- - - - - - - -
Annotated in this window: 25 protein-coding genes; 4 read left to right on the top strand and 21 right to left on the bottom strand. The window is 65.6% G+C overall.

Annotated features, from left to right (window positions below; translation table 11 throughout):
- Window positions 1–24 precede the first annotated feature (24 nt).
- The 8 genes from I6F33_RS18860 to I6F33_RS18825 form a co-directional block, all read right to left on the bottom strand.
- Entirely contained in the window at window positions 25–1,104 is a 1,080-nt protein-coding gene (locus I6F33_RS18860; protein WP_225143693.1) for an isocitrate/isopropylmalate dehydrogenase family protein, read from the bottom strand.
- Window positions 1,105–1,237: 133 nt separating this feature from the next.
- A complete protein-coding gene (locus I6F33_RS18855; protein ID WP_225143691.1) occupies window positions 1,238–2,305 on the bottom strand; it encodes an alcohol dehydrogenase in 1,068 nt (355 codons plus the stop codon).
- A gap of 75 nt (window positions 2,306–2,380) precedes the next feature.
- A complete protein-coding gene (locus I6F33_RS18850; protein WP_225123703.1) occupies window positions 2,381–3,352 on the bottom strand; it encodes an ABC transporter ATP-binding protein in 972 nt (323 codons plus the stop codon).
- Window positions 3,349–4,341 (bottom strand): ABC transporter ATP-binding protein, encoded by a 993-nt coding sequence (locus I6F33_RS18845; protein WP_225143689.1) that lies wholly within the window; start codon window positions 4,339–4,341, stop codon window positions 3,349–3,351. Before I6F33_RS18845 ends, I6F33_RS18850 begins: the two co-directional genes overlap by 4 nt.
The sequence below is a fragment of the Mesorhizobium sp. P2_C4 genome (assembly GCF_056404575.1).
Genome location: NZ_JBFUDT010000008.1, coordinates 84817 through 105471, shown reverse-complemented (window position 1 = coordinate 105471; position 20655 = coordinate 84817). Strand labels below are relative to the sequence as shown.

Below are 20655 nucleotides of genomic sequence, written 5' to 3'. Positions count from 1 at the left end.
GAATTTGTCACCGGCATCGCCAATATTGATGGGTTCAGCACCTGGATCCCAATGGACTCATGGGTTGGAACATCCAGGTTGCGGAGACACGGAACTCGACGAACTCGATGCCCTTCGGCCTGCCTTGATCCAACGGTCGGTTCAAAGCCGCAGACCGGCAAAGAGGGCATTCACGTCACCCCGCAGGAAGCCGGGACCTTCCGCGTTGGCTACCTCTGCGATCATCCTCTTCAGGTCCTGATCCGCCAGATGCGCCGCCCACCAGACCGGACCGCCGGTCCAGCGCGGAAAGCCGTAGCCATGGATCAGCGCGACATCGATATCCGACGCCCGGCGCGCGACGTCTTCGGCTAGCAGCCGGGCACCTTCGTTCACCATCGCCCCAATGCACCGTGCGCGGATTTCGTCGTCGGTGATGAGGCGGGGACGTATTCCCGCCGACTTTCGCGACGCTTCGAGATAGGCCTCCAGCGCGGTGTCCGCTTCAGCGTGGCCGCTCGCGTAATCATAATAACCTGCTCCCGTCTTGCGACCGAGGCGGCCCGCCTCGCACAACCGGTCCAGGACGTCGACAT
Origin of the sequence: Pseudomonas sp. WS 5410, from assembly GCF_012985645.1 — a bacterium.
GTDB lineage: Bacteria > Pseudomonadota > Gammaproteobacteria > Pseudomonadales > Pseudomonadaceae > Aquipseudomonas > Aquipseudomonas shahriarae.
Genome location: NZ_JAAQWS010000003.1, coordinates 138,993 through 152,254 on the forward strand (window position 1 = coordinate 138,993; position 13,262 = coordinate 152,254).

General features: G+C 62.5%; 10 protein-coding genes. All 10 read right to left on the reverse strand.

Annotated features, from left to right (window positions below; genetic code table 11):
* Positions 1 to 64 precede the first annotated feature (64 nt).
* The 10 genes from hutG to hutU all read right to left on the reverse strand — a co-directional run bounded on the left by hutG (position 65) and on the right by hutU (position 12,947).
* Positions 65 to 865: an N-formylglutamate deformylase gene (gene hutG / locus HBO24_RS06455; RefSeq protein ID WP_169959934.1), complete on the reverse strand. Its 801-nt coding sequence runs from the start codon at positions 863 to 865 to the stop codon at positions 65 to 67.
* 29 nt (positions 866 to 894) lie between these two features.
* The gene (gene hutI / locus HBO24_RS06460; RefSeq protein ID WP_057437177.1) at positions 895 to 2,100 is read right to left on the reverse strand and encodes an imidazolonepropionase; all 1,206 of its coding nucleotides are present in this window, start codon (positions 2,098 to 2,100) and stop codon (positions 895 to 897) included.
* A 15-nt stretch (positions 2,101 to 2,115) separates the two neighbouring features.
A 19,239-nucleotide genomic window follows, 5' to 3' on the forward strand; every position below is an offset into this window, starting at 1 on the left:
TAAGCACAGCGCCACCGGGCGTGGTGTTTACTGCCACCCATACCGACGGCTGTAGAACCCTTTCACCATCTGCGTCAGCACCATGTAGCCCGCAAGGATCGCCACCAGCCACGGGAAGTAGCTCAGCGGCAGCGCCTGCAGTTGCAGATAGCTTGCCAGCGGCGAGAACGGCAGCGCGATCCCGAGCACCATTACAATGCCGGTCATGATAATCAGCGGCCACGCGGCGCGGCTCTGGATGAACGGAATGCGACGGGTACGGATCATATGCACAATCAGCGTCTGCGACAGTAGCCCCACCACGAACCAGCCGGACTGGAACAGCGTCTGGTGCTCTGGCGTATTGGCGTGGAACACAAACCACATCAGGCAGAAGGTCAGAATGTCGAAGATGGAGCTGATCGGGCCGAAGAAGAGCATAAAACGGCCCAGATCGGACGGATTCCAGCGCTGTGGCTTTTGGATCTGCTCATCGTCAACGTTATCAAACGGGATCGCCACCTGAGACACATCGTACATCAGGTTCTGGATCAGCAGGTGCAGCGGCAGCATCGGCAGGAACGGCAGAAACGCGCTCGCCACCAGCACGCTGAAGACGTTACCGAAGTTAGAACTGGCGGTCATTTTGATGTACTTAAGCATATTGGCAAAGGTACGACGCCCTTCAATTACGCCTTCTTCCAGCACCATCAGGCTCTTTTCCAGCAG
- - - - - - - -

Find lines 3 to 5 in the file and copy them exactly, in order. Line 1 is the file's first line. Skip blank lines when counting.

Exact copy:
- Window positions 1–24 precede the first annotated feature (24 nt).
- The 8 genes from I6F33_RS18860 to I6F33_RS18825 form a co-directional block, all read right to left on the bottom strand.
- Entirely contained in the window at window positions 25–1,104 is a 1,080-nt protein-coding gene (locus I6F33_RS18860; protein WP_225143693.1) for an isocitrate/isopropylmalate dehydrogenase family protein, read from the bottom strand.